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Segue 12: Fall 2014  ||  Kate Garklavs


about the author


Kate Garklavs is a writer and editorial analyst living in San Francisco. Her work has appeared or will appear in Tammy, Two Serious Ladies, The Tusculum Review, and Thrush. When she’s not writing, she’s most likely broadening her taxidermy collection.


about the work


For the longest time I was intimidated by poetry. I studied fiction as an undergrad and grad student, and during my course of study I convinced myself that poetry was off-limits–accessible only to individuals deeper or more worldly than I. Slowly, intentionally, I debunked this awkward formally-focused myth and began writing a series of epistolary poems inspired by Richard Hugo’s 31 Letters and 13 Dreams—to date, my favorite poetry collection. My own work has always hovered in that space between comprehensible narrative and big-old collection of images, and I found (and find) Hugo’s work accessible in a way that many poems aren’t. I fast latched on to Hugo’s focus on place—the comparative fixity of its physical elements and the transience of the people who contribute equally to its emotional resonance—and invariably my writings find their beginnings on the side streets of underpopulated Midwest towns, on highways, or in neon-bleached dives where a beer and shot will set you back five bucks.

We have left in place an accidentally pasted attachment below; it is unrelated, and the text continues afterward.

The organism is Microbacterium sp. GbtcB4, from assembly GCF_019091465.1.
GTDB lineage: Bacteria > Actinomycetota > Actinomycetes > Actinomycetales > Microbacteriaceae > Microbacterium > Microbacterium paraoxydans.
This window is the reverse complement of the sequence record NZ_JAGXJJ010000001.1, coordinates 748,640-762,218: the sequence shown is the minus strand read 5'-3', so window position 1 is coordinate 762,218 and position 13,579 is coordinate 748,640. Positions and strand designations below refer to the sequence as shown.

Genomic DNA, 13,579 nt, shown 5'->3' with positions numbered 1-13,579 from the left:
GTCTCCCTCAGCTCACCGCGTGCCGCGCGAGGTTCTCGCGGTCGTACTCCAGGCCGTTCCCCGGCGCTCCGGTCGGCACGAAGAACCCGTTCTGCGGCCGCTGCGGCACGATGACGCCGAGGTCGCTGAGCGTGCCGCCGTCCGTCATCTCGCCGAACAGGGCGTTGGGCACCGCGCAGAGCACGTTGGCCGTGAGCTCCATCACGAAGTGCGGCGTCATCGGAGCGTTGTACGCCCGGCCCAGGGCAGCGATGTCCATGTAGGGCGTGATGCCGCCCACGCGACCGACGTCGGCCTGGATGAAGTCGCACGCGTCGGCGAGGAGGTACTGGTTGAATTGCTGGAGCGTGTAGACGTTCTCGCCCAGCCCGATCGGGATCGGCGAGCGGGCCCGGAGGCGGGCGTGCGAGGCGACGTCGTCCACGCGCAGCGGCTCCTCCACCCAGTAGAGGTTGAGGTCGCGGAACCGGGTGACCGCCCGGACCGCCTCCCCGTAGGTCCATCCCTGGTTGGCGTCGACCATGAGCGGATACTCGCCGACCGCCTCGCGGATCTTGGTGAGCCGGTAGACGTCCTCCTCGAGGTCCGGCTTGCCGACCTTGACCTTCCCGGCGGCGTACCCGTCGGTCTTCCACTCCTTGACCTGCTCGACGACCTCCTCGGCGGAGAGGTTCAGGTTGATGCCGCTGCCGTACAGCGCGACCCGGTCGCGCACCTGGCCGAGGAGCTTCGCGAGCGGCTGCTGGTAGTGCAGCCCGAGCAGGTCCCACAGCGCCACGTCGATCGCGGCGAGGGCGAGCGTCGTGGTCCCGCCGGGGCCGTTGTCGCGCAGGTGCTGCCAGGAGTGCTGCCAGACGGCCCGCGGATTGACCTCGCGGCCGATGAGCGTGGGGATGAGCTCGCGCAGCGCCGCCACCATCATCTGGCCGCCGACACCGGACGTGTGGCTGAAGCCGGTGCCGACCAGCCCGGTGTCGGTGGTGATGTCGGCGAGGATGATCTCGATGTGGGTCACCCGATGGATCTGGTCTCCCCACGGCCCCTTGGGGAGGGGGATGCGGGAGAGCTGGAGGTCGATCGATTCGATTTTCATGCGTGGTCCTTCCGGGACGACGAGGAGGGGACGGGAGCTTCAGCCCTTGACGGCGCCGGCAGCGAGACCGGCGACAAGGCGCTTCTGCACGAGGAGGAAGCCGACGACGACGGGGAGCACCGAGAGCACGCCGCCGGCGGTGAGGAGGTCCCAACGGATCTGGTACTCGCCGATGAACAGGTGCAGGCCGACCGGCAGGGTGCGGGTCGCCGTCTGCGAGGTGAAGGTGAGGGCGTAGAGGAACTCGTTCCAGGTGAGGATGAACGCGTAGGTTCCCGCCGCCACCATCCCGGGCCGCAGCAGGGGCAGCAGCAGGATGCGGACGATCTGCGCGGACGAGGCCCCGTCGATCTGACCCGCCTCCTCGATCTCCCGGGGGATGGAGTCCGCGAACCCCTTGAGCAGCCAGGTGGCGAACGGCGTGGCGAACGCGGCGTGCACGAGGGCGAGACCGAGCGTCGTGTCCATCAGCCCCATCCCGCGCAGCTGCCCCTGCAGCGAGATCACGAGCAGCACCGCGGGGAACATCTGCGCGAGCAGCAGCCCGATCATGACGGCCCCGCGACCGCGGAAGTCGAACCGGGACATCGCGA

“Letter to a Wife from an Almost-Wife” is addressed to an acquaintance that I someday hope to count among my good friends. I first met Lauren at her wedding—my fiancé grew up with her   husband—and met her again at another wedding we attended last year. None of my close friends is married, and I’m fascinated by the bonds that spring up among partners and plus-ones at the nuptials they’re invited to and (sometimes hesitantly) attend. On the brink of wifedom myself, I wrote this poem from a place of transition: of deep nostalgia for the almost-past and anticipation of a new role, a modified self.

I’m also rabidly aware of my cultural surroundings and love to incorporate time- and place-specific markers into whatever I’m working on. I’ve been warned against this practice (and reasonably, I think), but I can’t dismiss the knowledge that our cultural identifiers—fad diets, textile patterns, slang and  emoticons—are central to our shifting identities. As much as I like to rail against the Paleo diet in conversation, I realize that my stance speaks to larger truths about myself. Therefore, the references stay.


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